Water executive predicts US infrastructure spending will grow
Water and wastewater project spending in the United States will probably grow 10 to 15% this year and at a slightly slower pace in 2002, according to a top executive at CH2M Hill, one of the US’s largest civil engineering firms.
Speaking at the 93rd annual meeting of the Water and Wastewater Equipment Manufacturers Association (WWEMA) Friday, 9 November, CH2M Hill Vice President Thomas E Decker reported that water and wastewater construction spending grew 16 to 17% during the first eight months of 2001 over the same period of the previous year and predicted that the growth will slow slightly during the final months of the year.
“The year 2002 is almost anybody’s guess,” said Decker, who is the manager of CH2M Hill’s Water Business Group. “A likely scenario is high single-digit growth.” Water supply and wastewater treatment spending in the year 2000 grew about 10% over 1999, he said.
Described by one WWEMA official as a “leading futurist in the water and wastewater industry”, Decker predicted that water and wastewater project spending may go into a decline during the next year and a half because it tends to lag contractions in the general economy by 12 to 18 months. However, he said the industry may “dodge the bullet” during this recession because he expects the economy to bounce back quickly and a short recession in the general economy may fail to trigger a decline in spending by local water and sewer service providers.
The water and wastewater construction and new equipment business in the United States is worth about a $30 billion industry, according to material presented by Decker, with about $19 billion spent on construction, $8 billion on new equipment and $3 billion on engineering. Americans spend about $100 billion annually on water and wastewater construction, equipment and services, of which about $60 billion is in user fees and taxes.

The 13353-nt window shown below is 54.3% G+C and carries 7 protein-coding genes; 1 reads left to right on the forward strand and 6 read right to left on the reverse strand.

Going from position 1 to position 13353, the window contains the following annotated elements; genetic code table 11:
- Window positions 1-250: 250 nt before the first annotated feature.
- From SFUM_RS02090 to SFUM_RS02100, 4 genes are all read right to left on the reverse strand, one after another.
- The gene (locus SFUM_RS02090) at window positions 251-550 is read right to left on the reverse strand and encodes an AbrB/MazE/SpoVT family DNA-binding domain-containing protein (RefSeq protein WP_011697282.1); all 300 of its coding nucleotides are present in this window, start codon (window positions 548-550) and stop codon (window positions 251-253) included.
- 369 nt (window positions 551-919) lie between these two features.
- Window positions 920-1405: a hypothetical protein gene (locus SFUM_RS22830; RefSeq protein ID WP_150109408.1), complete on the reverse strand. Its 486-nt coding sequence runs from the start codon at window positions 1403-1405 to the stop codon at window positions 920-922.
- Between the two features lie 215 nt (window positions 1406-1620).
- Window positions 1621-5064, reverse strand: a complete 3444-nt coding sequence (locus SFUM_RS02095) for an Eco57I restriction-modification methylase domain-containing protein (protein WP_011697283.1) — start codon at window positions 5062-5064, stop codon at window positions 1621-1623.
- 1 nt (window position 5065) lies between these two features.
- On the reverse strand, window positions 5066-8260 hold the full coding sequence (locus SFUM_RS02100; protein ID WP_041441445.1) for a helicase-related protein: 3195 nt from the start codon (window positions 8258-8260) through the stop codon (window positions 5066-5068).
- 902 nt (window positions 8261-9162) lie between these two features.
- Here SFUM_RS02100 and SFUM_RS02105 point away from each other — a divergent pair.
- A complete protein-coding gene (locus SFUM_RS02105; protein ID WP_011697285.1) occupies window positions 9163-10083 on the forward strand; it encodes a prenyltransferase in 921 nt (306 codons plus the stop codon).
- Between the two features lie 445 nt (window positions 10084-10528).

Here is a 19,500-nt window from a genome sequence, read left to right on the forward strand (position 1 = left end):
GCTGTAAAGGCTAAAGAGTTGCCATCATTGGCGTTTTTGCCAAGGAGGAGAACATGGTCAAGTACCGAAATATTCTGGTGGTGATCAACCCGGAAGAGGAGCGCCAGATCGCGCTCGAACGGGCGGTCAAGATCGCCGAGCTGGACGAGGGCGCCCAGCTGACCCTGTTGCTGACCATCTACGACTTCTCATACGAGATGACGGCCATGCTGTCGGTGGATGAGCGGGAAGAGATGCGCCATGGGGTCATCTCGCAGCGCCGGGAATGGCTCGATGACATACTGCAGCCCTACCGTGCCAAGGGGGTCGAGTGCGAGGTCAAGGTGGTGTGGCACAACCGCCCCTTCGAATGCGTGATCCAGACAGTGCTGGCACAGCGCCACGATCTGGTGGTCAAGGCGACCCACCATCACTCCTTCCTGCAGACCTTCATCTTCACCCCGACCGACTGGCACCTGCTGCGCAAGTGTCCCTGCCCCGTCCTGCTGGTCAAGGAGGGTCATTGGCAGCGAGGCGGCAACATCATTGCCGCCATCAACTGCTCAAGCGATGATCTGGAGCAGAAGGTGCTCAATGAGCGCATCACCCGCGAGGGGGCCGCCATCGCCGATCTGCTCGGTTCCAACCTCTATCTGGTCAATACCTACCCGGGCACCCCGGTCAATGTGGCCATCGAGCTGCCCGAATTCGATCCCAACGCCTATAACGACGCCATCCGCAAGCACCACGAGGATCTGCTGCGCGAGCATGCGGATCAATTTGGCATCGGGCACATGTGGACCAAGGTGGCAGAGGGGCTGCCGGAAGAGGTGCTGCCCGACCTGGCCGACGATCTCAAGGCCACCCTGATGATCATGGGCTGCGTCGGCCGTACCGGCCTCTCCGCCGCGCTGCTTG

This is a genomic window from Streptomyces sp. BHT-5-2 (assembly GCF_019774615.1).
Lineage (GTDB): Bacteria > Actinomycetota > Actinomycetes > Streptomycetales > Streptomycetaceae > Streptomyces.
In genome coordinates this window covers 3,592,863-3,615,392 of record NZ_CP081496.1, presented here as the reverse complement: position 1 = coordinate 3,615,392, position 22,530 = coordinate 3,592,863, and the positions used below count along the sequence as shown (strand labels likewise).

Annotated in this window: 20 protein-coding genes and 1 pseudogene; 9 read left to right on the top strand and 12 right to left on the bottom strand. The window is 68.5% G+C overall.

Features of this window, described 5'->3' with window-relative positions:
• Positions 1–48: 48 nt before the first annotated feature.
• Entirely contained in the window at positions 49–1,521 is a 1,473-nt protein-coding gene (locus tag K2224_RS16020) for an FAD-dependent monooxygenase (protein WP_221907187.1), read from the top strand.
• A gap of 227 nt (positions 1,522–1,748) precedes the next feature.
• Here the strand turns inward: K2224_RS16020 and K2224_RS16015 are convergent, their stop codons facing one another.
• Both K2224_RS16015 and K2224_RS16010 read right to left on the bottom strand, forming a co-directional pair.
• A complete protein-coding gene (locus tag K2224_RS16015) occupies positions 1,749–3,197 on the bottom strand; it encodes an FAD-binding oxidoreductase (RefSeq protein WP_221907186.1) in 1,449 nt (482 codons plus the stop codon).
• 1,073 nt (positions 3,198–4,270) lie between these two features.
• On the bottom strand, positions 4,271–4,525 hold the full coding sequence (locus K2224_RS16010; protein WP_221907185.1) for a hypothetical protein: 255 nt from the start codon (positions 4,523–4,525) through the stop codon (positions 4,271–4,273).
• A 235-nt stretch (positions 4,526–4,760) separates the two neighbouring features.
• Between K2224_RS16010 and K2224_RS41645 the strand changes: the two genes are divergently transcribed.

Spurring demand for new water and wastewater spending is population expansion both in the United States and worldwide, new regulations, demand to improve environmental conditions, the likelihood of increased federal spending, and so-called ‘nontraditional’ projects, such as energy production water and wastewater treatment, upgrading systems on military bases and ‘giant’ projects like the Everglades cleanup (see related story) and CALFED – protecting California’s Bay-Delta system.
Decker said there has been a trend toward equalized spending on water and wastewater projects. Historically, 60% of new construction spending has been on wastewater projects, he said, primarily because of a regulatory emphasis focused on treating used water before returning it to the environment.
More recently, however, he said government funding and regulations have been aimed at drinking water quality, spurring spending on water treatment and distribution projects. Now, he said, about 55% of new construction is for wastewater projects and 45% for new water systems. “Water is still the kid brother to wastewater, but it is closing the gap,” he said.
New water supply spending in the United States, he said, will be:
- 45% by large utilities – those with more than 50,000 customers;
- 32% by medium sized utilities – those with 3,300 to 50,000 customers;
- 23% by small utilities – those with less than 3,300 customers;
- 55% will be for distribution systems;
- 25% for treatment;
- 12% for storage;
- 6% for sourcing; and
- 2% for other projects.